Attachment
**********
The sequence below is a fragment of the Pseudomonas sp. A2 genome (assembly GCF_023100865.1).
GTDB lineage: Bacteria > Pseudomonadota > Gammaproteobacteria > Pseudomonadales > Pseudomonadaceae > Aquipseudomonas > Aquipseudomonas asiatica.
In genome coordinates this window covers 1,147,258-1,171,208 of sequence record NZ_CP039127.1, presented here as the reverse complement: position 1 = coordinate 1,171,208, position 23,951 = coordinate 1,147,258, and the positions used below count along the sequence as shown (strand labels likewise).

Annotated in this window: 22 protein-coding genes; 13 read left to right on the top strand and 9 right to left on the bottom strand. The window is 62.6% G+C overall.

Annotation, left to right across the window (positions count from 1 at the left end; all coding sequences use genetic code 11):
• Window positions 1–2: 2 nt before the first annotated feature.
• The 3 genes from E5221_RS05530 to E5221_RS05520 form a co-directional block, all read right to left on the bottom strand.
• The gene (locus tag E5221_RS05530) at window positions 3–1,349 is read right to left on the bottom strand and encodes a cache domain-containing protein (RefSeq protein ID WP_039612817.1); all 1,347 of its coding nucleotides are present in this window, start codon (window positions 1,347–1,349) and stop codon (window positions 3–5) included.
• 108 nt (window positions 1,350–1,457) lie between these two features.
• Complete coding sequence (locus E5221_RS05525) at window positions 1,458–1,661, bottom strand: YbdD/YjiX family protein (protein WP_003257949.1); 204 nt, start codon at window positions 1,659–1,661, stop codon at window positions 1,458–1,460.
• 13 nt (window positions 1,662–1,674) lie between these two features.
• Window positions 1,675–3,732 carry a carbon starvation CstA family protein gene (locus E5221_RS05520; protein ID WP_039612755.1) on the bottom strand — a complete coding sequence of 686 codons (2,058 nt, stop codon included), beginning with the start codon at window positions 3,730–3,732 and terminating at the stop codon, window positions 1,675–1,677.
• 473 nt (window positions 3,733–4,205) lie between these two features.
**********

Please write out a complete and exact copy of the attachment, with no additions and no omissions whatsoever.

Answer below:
The sequence below is a fragment of the Pseudomonas sp. A2 genome (assembly GCF_023100865.1).
GTDB lineage: Bacteria > Pseudomonadota > Gammaproteobacteria > Pseudomonadales > Pseudomonadaceae > Aquipseudomonas > Aquipseudomonas asiatica.
In genome coordinates this window covers 1,147,258-1,171,208 of sequence record NZ_CP039127.1, presented here as the reverse complement: position 1 = coordinate 1,171,208, position 23,951 = coordinate 1,147,258, and the positions used below count along the sequence as shown (strand labels likewise).

Annotated in this window: 22 protein-coding genes; 13 read left to right on the top strand and 9 right to left on the bottom strand. The window is 62.6% G+C overall.

Annotation, left to right across the window (positions count from 1 at the left end; all coding sequences use genetic code 11):
• Window positions 1–2: 2 nt before the first annotated feature.
• The 3 genes from E5221_RS05530 to E5221_RS05520 form a co-directional block, all read right to left on the bottom strand.
• The gene (locus tag E5221_RS05530) at window positions 3–1,349 is read right to left on the bottom strand and encodes a cache domain-containing protein (RefSeq protein ID WP_039612817.1); all 1,347 of its coding nucleotides are present in this window, start codon (window positions 1,347–1,349) and stop codon (window positions 3–5) included.
• 108 nt (window positions 1,350–1,457) lie between these two features.
• Complete coding sequence (locus E5221_RS05525) at window positions 1,458–1,661, bottom strand: YbdD/YjiX family protein (protein WP_003257949.1); 204 nt, start codon at window positions 1,659–1,661, stop codon at window positions 1,458–1,460.
• 13 nt (window positions 1,662–1,674) lie between these two features.
• Window positions 1,675–3,732 carry a carbon starvation CstA family protein gene (locus E5221_RS05520; protein ID WP_039612755.1) on the bottom strand — a complete coding sequence of 686 codons (2,058 nt, stop codon included), beginning with the start codon at window positions 3,730–3,732 and terminating at the stop codon, window positions 1,675–1,677.
• 473 nt (window positions 3,733–4,205) lie between these two features.